Message* Full Name* Share on FacebookShare on TwitterShare on LinkedinShare via Email Share via Shortlink Share via Shortlink Kirsten Jordan drinks her morning tea from a Wonder Woman mug — fitting for the Douglas Elliman agent, who is the first woman to join the cast of Bravo’s “Million Dollar Listing New York.”Jordan talked to The Real Deal from her Upper West Side home about her decision to join the cast and put her business and family on television.“I can’t say I ever spent a ton of time fantasizing about being on the show,” she said. But her husband, developer Stefano Farsura of Colonnade Group, was a regular viewer. The show was often on in the background as she took care of their three kids.“I thought ‘Wow, that’s really incredible what the cast has done with their careers,’” she recalled. When she was offered a chance to audition, she decided it was a “once-in-a-lifetime opportunity” to turbocharge her career.“I felt like this was the only time where if I was going to go for it, I was going to do it,” she said.Read more“Million Dollar Listing New York” gets female star“Seriously, where are the women?” Stribling prez to Bravo on “MDLNY”MDLNY’s Kirsten Jordan heads back to Elliman from Compass Tags Million Dollar Listing New YorkResidential Real EstateVideo Jordan started in the real estate business in 2008 and worked on Sabrina Saltiel’s team at Douglas Elliman before joining Clayton Orrigo and Stephen Ferrara’s Hudson Advisory team at Compass. She’s reportedly closed $100 million in new development deals.A few months ago, Jordan jumped back to Elliman and announced that she was launching her own team. Though she declined to elaborate on the details that led to the move (perhaps a signal that it will be revealed on this season of “MDLNY”), she discussed her goals and strategy for her nascent team’s first year, and what she hopes the show will do for her business.“I can only see it growing,” she said.Jordan also acknowledged the importance of being the first woman to join the New York cast, given the call for better representation of women, who dominate the industry, for years.“I think the hope for me — and I think this is something that everybody is hoping for — is that I’m going to come across as a strong, female entrepreneurial figure,” she said.“I can definitely feel all the eyes on me so there is a tremendous amount of pressure, but I do think if there’s anyone who could stand up to the challenge, it’s probably me,” she added.Contact Erin Hudson Email Address*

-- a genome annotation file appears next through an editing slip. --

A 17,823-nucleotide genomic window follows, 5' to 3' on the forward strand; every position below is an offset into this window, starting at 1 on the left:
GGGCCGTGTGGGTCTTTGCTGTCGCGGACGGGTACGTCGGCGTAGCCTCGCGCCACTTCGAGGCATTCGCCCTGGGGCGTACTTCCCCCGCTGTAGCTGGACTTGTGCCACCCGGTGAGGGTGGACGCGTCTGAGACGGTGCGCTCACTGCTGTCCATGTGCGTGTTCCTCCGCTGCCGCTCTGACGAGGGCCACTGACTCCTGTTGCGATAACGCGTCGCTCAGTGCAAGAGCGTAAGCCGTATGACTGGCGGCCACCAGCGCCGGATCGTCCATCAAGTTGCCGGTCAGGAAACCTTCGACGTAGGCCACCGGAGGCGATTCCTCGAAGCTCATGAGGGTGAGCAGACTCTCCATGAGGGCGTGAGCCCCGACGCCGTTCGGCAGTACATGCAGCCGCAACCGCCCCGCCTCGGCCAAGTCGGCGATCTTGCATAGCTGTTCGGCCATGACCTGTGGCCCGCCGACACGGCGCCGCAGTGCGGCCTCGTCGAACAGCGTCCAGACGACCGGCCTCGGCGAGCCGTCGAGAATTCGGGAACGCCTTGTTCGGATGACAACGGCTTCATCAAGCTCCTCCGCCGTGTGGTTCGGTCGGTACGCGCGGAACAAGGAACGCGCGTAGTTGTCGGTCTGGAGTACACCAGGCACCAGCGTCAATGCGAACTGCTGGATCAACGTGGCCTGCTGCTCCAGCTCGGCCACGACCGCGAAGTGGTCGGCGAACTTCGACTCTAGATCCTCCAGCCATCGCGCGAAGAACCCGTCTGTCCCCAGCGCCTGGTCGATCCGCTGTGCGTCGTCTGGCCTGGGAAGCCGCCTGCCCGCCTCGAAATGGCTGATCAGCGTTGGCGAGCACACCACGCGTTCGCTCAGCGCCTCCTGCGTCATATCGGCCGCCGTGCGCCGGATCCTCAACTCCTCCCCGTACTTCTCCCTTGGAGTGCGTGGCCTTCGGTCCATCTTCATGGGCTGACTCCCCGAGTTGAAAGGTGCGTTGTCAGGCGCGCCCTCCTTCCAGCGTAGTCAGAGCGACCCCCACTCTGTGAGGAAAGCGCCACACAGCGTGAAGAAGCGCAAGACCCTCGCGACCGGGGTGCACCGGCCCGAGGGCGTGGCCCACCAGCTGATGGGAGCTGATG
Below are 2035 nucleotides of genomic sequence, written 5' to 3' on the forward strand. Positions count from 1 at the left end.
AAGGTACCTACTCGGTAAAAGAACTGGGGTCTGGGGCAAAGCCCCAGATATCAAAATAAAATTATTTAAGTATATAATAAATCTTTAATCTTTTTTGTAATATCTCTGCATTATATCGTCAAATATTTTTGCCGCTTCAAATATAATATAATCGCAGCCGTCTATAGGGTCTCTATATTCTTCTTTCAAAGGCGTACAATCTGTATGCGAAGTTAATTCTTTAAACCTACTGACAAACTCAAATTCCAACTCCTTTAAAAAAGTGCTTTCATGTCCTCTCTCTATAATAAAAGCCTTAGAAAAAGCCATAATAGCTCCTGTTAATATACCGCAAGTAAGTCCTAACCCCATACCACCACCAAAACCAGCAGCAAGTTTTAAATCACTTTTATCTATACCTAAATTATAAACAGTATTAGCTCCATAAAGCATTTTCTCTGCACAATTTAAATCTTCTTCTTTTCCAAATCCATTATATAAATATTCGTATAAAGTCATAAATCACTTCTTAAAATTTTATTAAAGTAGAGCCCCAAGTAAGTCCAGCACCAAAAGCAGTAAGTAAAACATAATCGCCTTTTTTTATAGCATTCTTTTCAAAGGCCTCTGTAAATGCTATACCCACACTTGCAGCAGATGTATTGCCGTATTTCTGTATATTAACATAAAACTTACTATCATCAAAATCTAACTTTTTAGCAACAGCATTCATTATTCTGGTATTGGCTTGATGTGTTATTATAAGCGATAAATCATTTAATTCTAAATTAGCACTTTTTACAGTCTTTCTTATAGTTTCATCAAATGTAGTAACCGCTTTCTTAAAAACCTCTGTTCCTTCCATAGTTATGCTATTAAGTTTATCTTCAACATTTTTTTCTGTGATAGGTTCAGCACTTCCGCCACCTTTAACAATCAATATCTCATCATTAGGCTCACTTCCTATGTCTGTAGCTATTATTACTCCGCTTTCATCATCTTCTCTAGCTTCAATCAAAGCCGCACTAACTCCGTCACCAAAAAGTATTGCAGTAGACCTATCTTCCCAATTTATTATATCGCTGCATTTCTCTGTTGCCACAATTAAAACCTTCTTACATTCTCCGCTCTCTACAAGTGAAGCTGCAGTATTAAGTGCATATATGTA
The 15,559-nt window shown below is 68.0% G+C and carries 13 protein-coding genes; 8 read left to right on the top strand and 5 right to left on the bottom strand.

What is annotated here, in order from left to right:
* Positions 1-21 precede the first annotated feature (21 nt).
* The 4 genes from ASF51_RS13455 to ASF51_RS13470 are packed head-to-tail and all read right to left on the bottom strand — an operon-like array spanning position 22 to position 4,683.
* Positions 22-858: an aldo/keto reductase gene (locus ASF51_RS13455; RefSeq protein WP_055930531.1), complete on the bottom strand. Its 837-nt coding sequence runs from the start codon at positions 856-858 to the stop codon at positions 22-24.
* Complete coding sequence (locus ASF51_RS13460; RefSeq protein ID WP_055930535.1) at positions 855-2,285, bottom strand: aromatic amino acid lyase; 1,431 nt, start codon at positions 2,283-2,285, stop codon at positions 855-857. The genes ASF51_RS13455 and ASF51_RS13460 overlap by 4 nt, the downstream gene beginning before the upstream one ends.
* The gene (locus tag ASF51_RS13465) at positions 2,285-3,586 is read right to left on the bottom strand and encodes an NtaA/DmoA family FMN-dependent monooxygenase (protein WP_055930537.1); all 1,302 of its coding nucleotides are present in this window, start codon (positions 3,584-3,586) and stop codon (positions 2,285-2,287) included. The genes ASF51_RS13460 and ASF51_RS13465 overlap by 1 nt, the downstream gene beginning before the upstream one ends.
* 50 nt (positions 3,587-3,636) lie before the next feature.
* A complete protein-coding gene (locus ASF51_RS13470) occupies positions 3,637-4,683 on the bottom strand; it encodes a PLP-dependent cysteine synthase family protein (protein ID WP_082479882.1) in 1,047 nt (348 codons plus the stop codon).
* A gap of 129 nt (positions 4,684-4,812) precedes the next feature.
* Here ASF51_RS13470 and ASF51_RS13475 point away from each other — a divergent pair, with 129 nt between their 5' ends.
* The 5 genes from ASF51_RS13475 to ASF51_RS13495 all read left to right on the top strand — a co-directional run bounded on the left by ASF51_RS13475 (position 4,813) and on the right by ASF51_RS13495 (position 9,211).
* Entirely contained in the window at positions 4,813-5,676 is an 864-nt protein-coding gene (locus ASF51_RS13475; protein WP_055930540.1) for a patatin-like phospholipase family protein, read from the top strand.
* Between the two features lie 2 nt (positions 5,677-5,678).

Fans of old time string band music throughout the mountains of Southwest Virginia, Western North Carolina, and Northeast Tennessee are well familiar with the name Martha Spencer.Martha has been a long time member of the Whitetop Mountain Band, one of the longest tenured and most popular old time string bands in the country. Founded in the 1940s by noted fiddler Arthur Hash, Martha’s parents joined in the 1970s and the Spencer family has been synonymous with Whitetop Mountain Band ever since.Whitetop Mountain Band fans can vividly describe Martha’s harmonies, multi-instrumental proficiency – she can play guitar, fiddle, banjo, and bass -, and her energetic flatfootin’.After many years traveling and recording with Whitetop Mountain Band and a slew of other projects, Martha Spencer has finally released her debut solo record, a collection of tunes rooted in old time Appalachian and country traditions.I recently caught up with Martha to chat about the new record, playing music with her family, and flatfootin’.BRO – I know you have been playing and recording for years, but this is the first record with just your name on the cover. How’s it feel?MS – I am excited and happy to finally have a solo album out. I have been writing songs for a long time, so it was fun to get to record some of these with some of my favorite people. I got to have my family and a lot of close friends on the record, which made it special. I think this album encompasses a lot of the styles I like, and it’s got a bit of variety and branching out on it.BRO – What are your first musical memories with your family?MS – Well, I don’t know if I ever recall without music in my family. My dad would always be playing his fiddle every night as I went to sleep as a child. My parents took me along to little mountain dances and festivals ever since I was in diapers. My mom would teach a lot of music classes, and I would go along there, too. My cousin, Audrey, would bring over a fiddle she had made for Daddy to try out, or my cousin Dean would be having a jam at his house. There were always a lot of instruments and musicians around as long as I remember. I know my Mom and Dad had little instruments for me and my brother to mess around with since we were really little. I was a dancer first, but I know I first got more serious in playing when I was seven or so on the guitar first, and my dad would have me back him up on chords when he would play fiddle tunes.BRO – I have been a student at the Mountain Music School in Big Stone Gap, Virginia, where I know you have been an instructor. What kind of satisfaction do you get imparting the traditions of Appalachian music to younger generations?MS – I think Mountain Music School is an awesome week with special folks and I always feel honored to be a part of that. Passing on the mountain music means a lot to me. I think being proud of where you are from, your local culture and traditions, and respecting the older generations and the knowledge they have to offer are all really important. Every time I play a tune, I think about who I learned it from, and a little piece of that person lives on forever in that tune, I believe. I think so fondly back on my family and friends that I learned from every time I pick up an instrument, and I hope whoever I teach something to will maybe think back on me in the same way someday.BRO – We are featuring “Blue Ridge Mountain Lullaby” on this month’s Trail Mix. What’s the story behind the song?MS – That’s basically a story of my childhood and life growing up on Haw Orchard Mountain in the Whitetop area. The sights and sounds of my daddy fiddling, my momma singing, and all the animals we had around the place. It’s a sentimental song for me about how much I appreciated growing up in the Blue Ridge Mountains with wonderful parents and surrounded by music and wildlife.BRO – Can you teach me to dance like that?MS – Why, sure I can!!!Martha might have bitten off more than she can chew if she really thinks she can get me flat footin’ . . . . but I’m game!You can catch Martha Spencer live on the WDVX Blue Plate Special on November 23rd and then at The Carter Family Fold on November 24th.For more information on Martha Spencer, the new record, on when she will be on stage near you, please flat foot right over to her website.In the meantime, check out “Blue Ridge Mountain Lullaby,” along with brand new tunes from The Bottle Rockets, Laura Jane Grace & The Devouring Mothers, Fastball, Tellico, and many more on this month’s Trail Mix.